When Pochettino gives his players an afternoon off, Kane will regularly contact the rest of Tottenham's attacking players to organise an hour of extra shooting practice. But the session is not players wildly lashing balls towards an empty net while discussing what they might do later, or filming themselves attempting to pull off outrageous trick shots.

Kane's shooting practice is strictly set to between 100 and 150 balls in the hour and all shots must be taken from inside the box and replicate genuine shooting positions that come up during games. There will generally be six offensive players - Kane, Christian Eriksen, Érik Lamela, Dele Alli, Nacer Chadli and Heung-Min Son - and three goalkeepers from the academy who jump at the chance to test themselves against a group of full internationals.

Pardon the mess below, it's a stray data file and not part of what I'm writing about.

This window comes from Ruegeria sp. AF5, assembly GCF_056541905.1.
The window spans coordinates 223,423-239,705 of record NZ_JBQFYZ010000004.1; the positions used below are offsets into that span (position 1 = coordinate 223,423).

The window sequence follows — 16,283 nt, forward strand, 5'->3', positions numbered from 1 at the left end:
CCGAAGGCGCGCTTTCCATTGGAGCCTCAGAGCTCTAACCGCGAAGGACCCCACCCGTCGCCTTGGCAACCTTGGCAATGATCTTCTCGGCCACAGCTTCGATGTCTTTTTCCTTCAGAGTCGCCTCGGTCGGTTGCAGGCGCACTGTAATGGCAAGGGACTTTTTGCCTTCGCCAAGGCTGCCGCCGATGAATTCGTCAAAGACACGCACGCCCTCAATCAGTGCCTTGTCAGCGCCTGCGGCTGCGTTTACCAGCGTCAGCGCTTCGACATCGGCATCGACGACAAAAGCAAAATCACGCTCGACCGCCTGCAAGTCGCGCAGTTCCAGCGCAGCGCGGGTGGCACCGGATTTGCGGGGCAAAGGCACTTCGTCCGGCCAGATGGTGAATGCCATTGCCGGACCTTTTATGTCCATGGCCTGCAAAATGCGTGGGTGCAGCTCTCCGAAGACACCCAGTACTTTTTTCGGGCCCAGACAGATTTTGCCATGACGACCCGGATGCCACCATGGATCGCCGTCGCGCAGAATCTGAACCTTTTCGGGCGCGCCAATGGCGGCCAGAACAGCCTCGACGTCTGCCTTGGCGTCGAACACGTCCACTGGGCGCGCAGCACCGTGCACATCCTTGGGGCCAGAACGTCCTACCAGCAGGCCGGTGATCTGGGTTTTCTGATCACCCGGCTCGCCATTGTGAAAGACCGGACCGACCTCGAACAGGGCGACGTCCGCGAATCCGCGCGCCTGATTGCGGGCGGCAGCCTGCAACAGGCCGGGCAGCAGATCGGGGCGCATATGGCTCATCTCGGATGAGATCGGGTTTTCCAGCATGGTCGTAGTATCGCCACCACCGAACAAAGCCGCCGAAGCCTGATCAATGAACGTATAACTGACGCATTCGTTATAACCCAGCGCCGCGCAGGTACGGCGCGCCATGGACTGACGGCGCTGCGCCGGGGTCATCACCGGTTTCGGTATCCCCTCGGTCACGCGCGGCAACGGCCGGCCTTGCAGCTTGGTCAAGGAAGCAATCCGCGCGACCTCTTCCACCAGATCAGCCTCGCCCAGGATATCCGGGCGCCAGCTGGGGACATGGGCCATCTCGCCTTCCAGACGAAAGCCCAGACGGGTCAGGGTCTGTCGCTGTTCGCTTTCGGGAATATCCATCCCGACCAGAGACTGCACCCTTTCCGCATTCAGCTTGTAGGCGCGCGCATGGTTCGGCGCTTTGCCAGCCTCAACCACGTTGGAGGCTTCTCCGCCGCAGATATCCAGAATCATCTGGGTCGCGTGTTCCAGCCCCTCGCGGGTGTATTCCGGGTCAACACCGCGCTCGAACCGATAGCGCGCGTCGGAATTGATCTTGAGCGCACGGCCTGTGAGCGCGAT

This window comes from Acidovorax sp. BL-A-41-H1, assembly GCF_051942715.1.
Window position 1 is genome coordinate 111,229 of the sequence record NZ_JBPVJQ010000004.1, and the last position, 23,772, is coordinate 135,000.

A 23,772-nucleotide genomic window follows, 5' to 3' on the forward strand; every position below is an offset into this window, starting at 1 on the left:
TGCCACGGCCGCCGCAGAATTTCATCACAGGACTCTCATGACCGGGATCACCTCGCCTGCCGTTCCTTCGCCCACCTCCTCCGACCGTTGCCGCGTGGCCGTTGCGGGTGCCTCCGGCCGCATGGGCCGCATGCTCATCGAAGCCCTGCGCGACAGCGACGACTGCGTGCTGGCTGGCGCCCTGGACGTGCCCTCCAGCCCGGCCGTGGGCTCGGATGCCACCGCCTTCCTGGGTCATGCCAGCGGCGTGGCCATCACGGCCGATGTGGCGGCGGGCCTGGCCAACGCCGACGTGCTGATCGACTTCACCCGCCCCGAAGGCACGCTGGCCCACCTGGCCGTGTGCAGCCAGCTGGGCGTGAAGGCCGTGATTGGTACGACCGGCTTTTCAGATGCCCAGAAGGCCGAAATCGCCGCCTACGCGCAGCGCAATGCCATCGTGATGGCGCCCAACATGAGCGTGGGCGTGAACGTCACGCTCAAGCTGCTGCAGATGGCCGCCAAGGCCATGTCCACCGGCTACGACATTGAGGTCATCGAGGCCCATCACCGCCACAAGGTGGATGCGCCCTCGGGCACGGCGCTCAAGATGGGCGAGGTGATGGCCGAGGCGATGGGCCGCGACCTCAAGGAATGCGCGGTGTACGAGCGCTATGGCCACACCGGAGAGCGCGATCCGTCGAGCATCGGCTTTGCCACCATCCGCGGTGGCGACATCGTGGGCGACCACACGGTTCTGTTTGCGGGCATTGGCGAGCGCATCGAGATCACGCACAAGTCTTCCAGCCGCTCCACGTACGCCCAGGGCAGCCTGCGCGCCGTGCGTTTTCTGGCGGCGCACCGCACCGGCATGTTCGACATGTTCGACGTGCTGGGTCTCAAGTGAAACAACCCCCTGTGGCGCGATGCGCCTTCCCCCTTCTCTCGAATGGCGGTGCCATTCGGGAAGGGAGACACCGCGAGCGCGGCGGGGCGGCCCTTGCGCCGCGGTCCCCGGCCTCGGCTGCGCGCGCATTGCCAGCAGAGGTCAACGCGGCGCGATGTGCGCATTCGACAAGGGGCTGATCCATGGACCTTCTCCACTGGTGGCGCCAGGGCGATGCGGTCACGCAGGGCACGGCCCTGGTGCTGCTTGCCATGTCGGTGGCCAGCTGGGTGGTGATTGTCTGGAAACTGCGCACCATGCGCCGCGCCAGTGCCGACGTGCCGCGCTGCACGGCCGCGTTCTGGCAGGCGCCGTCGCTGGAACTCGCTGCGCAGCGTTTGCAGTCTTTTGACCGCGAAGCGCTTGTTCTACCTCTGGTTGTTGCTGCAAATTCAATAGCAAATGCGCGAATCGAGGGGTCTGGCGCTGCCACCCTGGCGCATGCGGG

Kane will often go to Tottenham's impressive Enfield training complex on the day after a game and work through what he felt benefited him from the previous Thursday's training session in the match.

Over the week, Kane will attempt to replicate situations that came up in the last match to learn from what went right and what went wrong, and attempt to make sure he is even better prepared in the next fixture.

Kane's desire to learn and get better long predates Pochettino. He was never among the best three players in any of his age groups. When his representative, Marlon Fleischman, first watched him at under-17 level, all the other agents were talking about Cameron Lancaster, now playing for Louisville City in America, Paul McBride, who was released by Spurs in 2012, and Calum Butcher, now at Burton Albion.

Fleischman noticed that while other players caught the eye with stepovers and tricks, Kane always scored and always got better. He was constantly asking questions of his coaches and trying to self-teach different techniques.